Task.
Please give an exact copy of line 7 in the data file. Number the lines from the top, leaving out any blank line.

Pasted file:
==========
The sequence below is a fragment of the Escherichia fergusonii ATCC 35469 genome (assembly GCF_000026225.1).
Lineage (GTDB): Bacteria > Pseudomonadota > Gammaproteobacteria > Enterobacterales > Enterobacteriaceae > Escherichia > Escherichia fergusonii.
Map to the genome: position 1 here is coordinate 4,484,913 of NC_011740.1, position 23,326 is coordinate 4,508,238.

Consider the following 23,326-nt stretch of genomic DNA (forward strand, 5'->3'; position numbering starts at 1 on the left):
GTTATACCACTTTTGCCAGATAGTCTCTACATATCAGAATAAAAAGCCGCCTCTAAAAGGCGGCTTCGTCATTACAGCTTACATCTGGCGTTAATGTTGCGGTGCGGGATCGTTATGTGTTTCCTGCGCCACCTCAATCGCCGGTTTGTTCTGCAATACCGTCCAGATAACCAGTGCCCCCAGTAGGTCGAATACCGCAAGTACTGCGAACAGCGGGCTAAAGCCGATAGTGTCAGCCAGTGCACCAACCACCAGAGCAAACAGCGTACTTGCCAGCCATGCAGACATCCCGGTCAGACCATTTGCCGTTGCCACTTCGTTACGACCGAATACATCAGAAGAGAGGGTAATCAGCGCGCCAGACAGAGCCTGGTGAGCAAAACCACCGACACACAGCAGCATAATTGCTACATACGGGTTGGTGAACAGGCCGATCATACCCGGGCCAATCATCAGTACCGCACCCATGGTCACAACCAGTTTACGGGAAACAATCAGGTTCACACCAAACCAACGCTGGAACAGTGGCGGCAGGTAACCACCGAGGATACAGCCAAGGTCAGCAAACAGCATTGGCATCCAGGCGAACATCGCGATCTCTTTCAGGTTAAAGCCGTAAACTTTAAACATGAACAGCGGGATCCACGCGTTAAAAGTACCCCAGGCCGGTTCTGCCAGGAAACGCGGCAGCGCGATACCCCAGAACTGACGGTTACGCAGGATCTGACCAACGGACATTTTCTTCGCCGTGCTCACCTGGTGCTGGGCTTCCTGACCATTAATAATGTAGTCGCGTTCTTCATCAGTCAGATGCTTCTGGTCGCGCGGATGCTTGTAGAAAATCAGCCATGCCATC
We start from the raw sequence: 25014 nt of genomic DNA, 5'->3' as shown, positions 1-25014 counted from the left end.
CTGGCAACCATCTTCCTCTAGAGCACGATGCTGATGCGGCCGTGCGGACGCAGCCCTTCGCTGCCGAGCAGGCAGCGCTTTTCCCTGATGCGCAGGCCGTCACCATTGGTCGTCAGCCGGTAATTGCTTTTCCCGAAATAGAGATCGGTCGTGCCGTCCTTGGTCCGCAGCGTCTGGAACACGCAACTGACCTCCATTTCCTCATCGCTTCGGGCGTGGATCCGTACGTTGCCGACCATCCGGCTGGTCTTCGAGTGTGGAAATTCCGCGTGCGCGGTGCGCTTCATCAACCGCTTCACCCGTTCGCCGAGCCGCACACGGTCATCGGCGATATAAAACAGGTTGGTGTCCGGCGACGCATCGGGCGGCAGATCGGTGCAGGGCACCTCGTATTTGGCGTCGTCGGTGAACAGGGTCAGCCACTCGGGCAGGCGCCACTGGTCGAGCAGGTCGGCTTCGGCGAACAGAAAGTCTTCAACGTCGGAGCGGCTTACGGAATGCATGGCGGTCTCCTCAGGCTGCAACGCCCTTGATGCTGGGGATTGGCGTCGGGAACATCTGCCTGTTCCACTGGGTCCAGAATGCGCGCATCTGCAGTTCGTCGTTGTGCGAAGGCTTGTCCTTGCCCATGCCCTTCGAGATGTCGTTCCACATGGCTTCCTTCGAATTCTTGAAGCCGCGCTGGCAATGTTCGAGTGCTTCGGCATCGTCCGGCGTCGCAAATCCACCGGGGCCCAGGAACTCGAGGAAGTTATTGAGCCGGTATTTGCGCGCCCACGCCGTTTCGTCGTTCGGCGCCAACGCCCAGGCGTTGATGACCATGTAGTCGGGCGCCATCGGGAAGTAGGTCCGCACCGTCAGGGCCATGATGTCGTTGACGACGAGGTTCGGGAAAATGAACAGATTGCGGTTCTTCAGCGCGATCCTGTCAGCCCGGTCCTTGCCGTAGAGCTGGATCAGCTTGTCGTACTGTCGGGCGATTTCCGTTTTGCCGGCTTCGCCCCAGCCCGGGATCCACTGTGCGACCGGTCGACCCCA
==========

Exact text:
CTGGCAACCATCTTCCTCTAGAGCACGATGCTGATGCGGCCGTGCGGACGCAGCCCTTCGCTGCCGAGCAGGCAGCGCTTTTCCCTGATGCGCAGGCCGTCACCATTGGTCGTCAGCCGGTAATTGCTTTTCCCGAAATAGAGATCGGTCGTGCCGTCCTTGGTCCGCAGCGTCTGGAACACGCAACTGACCTCCATTTCCTCATCGCTTCGGGCGTGGATCCGTACGTTGCCGACCATCCGGCTGGTCTTCGAGTGTGGAAATTCCGCGTGCGCGGTGCGCTTCATCAACCGCTTCACCCGTTCGCCGAGCCGCACACGGTCATCGGCGATATAAAACAGGTTGGTGTCCGGCGACGCATCGGGCGGCAGATCGGTGCAGGGCACCTCGTATTTGGCGTCGTCGGTGAACAGGGTCAGCCACTCGGGCAGGCGCCACTGGTCGAGCAGGTCGGCTTCGGCGAACAGAAAGTCTTCAACGTCGGAGCGGCTTACGGAATGCATGGCGGTCTCCTCAGGCTGCAACGCCCTTGATGCTGGGGATTGGCGTCGGGAACATCTGCCTGTTCCACTGGGTCCAGAATGCGCGCATCTGCAGTTCGTCGTTGTGCGAAGGCTTGTCCTTGCCCATGCCCTTCGAGATGTCGTTCCACATGGCTTCCTTCGAATTCTTGAAGCCGCGCTGGCAATGTTCGAGTGCTTCGGCATCGTCCGGCGTCGCAAATCCACCGGGGCCCAGGAACTCGAGGAAGTTATTGAGCCGGTATTTGCGCGCCCACGCCGTTTCGTCGTTCGGCGCCAACGCCCAGGCGTTGATGACCATGTAGTCGGGCGCCATCGGGAAGTAGGTCCGCACCGTCAGGGCCATGATGTCGTTGACGACGAGGTTCGGGAAAATGAACAGATTGCGGTTCTTCAGCGCGATCCTGTCAGCCCGGTCCTTGCCGTAGAGCTGGATCAGCTTGTCGTACTGTCGGGCGATTTCCGTTTTGCCGGCTTCGCCCCAGCCCGGGATCCACTGTGCGACCGGTCGACCCCA